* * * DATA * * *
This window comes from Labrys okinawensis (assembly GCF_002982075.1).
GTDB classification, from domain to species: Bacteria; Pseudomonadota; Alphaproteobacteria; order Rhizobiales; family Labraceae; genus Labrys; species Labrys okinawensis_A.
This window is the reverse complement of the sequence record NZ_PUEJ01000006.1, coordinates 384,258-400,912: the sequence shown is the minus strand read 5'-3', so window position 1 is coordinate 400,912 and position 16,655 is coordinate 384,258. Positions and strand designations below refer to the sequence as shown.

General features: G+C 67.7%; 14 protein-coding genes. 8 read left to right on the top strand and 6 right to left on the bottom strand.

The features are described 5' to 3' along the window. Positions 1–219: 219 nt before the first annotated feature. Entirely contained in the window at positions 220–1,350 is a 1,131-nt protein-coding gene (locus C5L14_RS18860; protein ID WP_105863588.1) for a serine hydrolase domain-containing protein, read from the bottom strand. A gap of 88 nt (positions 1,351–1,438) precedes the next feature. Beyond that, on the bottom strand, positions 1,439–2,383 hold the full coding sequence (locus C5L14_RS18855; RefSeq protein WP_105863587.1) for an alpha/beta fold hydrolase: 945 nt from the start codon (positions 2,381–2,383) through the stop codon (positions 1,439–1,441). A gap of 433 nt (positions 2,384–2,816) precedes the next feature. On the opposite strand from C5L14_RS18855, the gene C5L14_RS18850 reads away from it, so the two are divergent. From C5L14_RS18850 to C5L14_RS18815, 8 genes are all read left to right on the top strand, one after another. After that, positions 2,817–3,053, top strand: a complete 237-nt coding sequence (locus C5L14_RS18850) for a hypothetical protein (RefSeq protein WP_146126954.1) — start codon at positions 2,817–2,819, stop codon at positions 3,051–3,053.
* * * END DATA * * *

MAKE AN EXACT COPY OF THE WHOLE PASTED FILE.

This window comes from Labrys okinawensis (assembly GCF_002982075.1).
GTDB classification, from domain to species: Bacteria; Pseudomonadota; Alphaproteobacteria; order Rhizobiales; family Labraceae; genus Labrys; species Labrys okinawensis_A.
This window is the reverse complement of the sequence record NZ_PUEJ01000006.1, coordinates 384,258-400,912: the sequence shown is the minus strand read 5'-3', so window position 1 is coordinate 400,912 and position 16,655 is coordinate 384,258. Positions and strand designations below refer to the sequence as shown.

General features: G+C 67.7%; 14 protein-coding genes. 8 read left to right on the top strand and 6 right to left on the bottom strand.

The features are described 5' to 3' along the window. Positions 1–219: 219 nt before the first annotated feature. Entirely contained in the window at positions 220–1,350 is a 1,131-nt protein-coding gene (locus C5L14_RS18860; protein ID WP_105863588.1) for a serine hydrolase domain-containing protein, read from the bottom strand. A gap of 88 nt (positions 1,351–1,438) precedes the next feature. Beyond that, on the bottom strand, positions 1,439–2,383 hold the full coding sequence (locus C5L14_RS18855; RefSeq protein WP_105863587.1) for an alpha/beta fold hydrolase: 945 nt from the start codon (positions 2,381–2,383) through the stop codon (positions 1,439–1,441). A gap of 433 nt (positions 2,384–2,816) precedes the next feature. On the opposite strand from C5L14_RS18855, the gene C5L14_RS18850 reads away from it, so the two are divergent. From C5L14_RS18850 to C5L14_RS18815, 8 genes are all read left to right on the top strand, one after another. After that, positions 2,817–3,053, top strand: a complete 237-nt coding sequence (locus C5L14_RS18850) for a hypothetical protein (RefSeq protein WP_146126954.1) — start codon at positions 2,817–2,819, stop codon at positions 3,051–3,053.